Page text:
When meeting a new group of business professionals for training, I usually start with this question - What comes to mind when you think of Acting and Business Communications? I ask this question because my Communications System is founded on a specific system of Acting that I've been working within and a master of for over three decades. Inevitably I hear answers like "Acting helps for you have to take on a role at work that's not you," "Acting helps to get showmanship in your presentations," "Acting pushes your ability to be what you're not, and in business, many times you have to be what you're not," and so on. Each of these answers makes me cringe. My work is the 100 percent opposite. Any time you're "acting," you're faking it. The reason why you're faking it is for one reason and one reason only; you believe the reality you are experiencing at that moment is not valid enough. Once you invalidate your truth, you're communicating to your audience that you do not trust them to see what's really going on. This is problematic for relationship building, leadership, sales, management, negotiations, and every other aspect of your business. Let's look at "Acting Nice" vs. "Being Nice" for example: "Acting Nice" fosters a culture of non-trust, repression, and judgment. When you're "Acting Nice," whomever you're speaking to is wondering on some level what the real story is. "Being Nice" fosters a culture of communication, trust with the opportunity to work out problems and opens the door to empathy and active listening as well.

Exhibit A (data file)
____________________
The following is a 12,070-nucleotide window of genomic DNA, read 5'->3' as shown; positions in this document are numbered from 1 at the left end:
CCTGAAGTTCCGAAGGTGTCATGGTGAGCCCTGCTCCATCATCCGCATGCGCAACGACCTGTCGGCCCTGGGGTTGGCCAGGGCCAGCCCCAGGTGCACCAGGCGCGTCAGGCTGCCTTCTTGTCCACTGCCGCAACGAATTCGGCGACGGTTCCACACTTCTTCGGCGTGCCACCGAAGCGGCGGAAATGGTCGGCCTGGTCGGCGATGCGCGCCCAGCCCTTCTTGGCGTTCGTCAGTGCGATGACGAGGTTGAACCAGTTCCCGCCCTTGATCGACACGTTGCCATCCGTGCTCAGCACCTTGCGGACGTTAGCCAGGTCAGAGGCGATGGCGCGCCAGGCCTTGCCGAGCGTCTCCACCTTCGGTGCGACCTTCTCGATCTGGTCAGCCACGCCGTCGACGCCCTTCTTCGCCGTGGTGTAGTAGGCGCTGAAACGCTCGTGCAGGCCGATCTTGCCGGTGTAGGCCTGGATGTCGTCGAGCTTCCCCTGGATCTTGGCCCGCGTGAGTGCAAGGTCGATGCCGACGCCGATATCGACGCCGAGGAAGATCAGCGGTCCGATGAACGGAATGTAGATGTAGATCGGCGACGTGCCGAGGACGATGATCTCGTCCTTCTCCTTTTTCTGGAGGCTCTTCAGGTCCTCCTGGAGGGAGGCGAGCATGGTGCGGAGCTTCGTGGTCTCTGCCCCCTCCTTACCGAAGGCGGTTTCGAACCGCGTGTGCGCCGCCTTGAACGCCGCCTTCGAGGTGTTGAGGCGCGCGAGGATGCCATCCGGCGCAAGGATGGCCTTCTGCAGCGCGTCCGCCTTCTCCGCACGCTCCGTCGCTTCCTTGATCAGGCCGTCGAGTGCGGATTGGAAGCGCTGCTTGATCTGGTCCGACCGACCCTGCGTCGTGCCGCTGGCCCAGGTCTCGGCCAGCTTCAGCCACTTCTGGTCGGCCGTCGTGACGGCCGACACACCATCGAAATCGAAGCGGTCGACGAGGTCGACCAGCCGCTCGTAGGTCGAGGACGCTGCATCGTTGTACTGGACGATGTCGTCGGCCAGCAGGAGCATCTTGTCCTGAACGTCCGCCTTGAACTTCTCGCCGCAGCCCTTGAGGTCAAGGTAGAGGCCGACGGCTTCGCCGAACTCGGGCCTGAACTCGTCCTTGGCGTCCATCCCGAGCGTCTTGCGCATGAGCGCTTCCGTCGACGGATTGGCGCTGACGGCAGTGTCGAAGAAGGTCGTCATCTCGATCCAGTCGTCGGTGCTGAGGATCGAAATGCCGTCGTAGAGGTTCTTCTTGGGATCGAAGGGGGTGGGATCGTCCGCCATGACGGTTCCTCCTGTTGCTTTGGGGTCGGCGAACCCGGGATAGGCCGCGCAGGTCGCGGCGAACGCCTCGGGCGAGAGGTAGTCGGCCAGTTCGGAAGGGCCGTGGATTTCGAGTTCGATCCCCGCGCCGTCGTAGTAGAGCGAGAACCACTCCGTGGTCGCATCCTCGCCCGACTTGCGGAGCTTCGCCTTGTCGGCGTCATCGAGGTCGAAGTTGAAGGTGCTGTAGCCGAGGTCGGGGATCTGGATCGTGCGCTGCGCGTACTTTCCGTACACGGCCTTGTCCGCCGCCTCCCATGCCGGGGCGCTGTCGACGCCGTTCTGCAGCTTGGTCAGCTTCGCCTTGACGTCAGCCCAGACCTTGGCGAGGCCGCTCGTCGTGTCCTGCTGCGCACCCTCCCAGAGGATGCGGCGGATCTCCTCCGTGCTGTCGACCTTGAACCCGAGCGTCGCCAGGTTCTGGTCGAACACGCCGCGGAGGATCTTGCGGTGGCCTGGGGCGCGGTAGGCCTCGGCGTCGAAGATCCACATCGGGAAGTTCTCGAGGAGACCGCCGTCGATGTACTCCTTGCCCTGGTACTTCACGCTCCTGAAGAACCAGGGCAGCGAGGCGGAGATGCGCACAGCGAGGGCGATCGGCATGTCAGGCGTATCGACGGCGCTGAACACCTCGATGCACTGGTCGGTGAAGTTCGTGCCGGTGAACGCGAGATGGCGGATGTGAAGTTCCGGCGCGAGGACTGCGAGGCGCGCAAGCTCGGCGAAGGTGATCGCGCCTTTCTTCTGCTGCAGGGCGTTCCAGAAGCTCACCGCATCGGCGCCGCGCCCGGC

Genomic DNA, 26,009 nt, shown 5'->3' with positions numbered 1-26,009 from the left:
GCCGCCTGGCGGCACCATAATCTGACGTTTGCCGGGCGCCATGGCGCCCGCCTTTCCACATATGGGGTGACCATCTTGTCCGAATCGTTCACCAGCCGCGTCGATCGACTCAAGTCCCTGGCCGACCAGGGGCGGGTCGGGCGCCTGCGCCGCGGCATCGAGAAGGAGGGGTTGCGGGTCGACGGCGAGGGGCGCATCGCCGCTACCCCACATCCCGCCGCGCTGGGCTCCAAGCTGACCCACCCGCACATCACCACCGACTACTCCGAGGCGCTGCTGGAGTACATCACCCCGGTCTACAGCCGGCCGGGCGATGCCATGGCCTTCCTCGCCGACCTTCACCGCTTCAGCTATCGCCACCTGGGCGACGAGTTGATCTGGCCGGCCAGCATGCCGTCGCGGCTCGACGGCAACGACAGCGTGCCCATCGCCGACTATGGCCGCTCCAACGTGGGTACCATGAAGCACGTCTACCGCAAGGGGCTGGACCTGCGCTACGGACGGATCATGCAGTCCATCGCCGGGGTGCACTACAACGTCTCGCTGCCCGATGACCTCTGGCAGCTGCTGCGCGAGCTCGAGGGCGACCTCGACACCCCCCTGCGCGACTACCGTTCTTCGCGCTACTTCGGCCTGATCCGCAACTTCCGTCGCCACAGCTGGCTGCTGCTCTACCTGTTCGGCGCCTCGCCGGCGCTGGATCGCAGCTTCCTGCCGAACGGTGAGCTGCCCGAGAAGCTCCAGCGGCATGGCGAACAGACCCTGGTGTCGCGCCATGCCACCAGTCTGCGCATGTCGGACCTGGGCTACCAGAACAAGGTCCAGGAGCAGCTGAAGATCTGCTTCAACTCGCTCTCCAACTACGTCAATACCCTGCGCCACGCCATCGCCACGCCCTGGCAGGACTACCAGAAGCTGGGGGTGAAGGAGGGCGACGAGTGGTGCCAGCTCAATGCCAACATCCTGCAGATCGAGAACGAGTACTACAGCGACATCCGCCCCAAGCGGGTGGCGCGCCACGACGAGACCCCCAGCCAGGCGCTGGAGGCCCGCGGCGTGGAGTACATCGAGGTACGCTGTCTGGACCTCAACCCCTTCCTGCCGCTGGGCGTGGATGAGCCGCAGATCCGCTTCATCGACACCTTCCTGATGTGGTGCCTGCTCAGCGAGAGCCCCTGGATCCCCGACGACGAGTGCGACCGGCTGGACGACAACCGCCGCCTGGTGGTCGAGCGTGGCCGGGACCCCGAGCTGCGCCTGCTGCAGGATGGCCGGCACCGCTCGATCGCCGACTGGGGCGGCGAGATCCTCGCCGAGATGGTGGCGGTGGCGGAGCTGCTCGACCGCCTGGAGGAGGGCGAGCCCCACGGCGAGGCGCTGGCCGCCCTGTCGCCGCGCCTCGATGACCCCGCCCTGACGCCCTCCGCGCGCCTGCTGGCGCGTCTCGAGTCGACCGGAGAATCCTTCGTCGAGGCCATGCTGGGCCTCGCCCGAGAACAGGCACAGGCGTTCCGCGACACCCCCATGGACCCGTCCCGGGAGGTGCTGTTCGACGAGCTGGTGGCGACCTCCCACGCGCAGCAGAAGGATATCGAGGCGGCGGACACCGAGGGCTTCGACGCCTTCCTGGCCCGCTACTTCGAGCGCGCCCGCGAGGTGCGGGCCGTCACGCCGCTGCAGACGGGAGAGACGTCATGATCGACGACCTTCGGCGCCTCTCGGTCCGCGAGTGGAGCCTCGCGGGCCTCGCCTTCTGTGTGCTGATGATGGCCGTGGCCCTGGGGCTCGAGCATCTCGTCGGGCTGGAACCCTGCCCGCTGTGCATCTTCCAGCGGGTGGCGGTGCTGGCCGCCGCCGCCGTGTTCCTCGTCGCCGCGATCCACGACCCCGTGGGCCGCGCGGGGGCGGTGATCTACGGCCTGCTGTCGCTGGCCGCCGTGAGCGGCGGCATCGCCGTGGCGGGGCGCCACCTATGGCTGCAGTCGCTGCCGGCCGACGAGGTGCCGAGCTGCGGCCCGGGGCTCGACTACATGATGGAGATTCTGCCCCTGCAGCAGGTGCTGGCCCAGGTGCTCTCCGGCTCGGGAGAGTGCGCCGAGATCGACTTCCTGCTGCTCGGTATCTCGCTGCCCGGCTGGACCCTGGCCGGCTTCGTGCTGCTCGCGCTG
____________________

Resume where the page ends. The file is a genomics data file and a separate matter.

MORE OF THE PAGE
So, I end with a few open-ended questions: How often do you communicate to your audience in which your inner-life, your truth, is different from what you're saying? and HOW can you change that? This journey is different for each individual, but the results are the same. When your inner life is the same as your outer life, your work is more mission-based. In this state, you are at the peak of your influence and impact.